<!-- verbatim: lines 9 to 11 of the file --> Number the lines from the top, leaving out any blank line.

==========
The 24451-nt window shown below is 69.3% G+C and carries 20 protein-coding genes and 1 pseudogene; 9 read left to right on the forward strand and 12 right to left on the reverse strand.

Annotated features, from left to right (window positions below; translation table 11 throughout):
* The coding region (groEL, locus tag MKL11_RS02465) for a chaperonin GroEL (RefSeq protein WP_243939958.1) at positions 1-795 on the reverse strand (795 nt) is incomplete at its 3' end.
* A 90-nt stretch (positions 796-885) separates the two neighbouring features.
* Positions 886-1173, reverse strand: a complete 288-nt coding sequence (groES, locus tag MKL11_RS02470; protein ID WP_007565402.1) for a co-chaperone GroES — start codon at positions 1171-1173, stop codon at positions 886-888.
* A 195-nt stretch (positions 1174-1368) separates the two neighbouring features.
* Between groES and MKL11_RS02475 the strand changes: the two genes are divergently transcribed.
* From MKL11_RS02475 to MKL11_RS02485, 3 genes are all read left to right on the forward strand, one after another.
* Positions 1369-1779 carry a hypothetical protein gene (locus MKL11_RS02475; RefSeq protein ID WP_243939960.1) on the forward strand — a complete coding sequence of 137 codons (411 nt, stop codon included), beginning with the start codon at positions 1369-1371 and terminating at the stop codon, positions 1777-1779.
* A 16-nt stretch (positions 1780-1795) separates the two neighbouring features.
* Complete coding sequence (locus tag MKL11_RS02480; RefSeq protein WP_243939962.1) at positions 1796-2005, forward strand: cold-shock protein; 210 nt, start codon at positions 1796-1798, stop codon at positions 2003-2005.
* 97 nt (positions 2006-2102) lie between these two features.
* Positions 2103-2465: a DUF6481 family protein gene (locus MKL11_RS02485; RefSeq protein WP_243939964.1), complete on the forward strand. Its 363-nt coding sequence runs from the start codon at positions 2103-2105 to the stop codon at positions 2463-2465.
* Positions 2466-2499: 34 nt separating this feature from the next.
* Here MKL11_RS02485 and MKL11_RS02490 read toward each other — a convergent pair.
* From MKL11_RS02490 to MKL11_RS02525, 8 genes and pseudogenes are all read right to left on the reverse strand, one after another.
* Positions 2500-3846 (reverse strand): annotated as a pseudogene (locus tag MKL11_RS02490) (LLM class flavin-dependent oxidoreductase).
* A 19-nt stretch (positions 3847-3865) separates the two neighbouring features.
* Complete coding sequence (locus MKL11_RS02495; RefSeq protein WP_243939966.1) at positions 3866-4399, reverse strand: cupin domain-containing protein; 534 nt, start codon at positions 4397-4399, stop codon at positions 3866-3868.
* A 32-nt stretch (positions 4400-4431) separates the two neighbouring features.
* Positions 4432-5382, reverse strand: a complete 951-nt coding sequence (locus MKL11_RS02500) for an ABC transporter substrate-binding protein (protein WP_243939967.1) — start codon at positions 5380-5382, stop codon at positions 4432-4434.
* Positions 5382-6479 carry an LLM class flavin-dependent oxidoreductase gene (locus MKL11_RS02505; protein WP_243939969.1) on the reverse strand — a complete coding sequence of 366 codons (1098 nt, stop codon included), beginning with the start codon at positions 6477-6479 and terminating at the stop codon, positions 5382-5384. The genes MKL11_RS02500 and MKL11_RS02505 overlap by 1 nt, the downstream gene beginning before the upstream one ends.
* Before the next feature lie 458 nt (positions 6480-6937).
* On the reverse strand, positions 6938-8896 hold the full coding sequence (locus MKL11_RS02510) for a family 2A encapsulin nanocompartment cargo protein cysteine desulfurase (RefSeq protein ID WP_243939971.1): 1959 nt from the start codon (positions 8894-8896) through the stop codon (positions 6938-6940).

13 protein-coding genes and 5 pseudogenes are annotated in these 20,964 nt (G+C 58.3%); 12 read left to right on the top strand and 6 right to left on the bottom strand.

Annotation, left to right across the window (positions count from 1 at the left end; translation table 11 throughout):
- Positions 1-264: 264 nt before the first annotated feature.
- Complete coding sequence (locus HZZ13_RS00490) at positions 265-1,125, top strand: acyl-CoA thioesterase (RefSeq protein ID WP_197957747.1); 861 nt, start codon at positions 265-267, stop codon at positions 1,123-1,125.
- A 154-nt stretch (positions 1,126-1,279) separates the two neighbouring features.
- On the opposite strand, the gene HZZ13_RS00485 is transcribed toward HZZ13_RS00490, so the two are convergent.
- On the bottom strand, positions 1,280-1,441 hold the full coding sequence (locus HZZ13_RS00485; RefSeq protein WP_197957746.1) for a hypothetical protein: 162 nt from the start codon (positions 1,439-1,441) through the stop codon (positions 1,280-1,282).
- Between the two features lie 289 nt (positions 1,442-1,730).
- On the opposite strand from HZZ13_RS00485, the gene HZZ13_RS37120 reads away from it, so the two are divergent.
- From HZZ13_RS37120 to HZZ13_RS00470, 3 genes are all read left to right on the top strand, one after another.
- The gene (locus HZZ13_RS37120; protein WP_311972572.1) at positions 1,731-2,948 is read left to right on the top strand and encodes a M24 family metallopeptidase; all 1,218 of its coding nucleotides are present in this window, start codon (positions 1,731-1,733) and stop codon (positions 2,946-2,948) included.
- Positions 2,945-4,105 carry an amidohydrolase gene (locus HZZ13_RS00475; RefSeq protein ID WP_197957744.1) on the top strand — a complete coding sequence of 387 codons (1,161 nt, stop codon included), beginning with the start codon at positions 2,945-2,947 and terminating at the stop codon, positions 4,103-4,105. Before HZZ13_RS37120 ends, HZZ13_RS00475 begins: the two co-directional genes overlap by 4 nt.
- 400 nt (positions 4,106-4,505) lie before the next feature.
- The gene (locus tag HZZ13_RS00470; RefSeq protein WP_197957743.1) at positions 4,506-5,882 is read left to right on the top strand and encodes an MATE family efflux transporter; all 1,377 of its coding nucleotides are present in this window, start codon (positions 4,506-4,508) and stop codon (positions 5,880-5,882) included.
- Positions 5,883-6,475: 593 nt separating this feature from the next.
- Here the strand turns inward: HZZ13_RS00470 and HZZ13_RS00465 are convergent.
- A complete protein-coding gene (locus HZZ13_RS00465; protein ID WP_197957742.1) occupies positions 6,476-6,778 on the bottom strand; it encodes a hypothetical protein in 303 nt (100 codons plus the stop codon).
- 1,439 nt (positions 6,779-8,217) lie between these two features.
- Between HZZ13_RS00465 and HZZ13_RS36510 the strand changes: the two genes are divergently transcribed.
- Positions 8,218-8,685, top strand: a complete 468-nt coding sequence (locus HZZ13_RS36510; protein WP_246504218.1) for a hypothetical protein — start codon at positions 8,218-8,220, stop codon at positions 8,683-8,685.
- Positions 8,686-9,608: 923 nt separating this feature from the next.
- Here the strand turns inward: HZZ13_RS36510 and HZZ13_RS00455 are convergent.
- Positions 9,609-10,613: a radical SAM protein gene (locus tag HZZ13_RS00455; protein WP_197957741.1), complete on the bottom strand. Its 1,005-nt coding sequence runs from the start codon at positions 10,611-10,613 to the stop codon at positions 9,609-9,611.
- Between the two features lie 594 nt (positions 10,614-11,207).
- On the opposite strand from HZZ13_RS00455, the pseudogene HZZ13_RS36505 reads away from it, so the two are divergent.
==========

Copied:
* Positions 1369-1779 carry a hypothetical protein gene (locus MKL11_RS02475; RefSeq protein ID WP_243939960.1) on the forward strand — a complete coding sequence of 137 codons (411 nt, stop codon included), beginning with the start codon at positions 1369-1371 and terminating at the stop codon, positions 1777-1779.
* A 16-nt stretch (positions 1780-1795) separates the two neighbouring features.
* Complete coding sequence (locus tag MKL11_RS02480; RefSeq protein WP_243939962.1) at positions 1796-2005, forward strand: cold-shock protein; 210 nt, start codon at positions 1796-1798, stop codon at positions 2003-2005.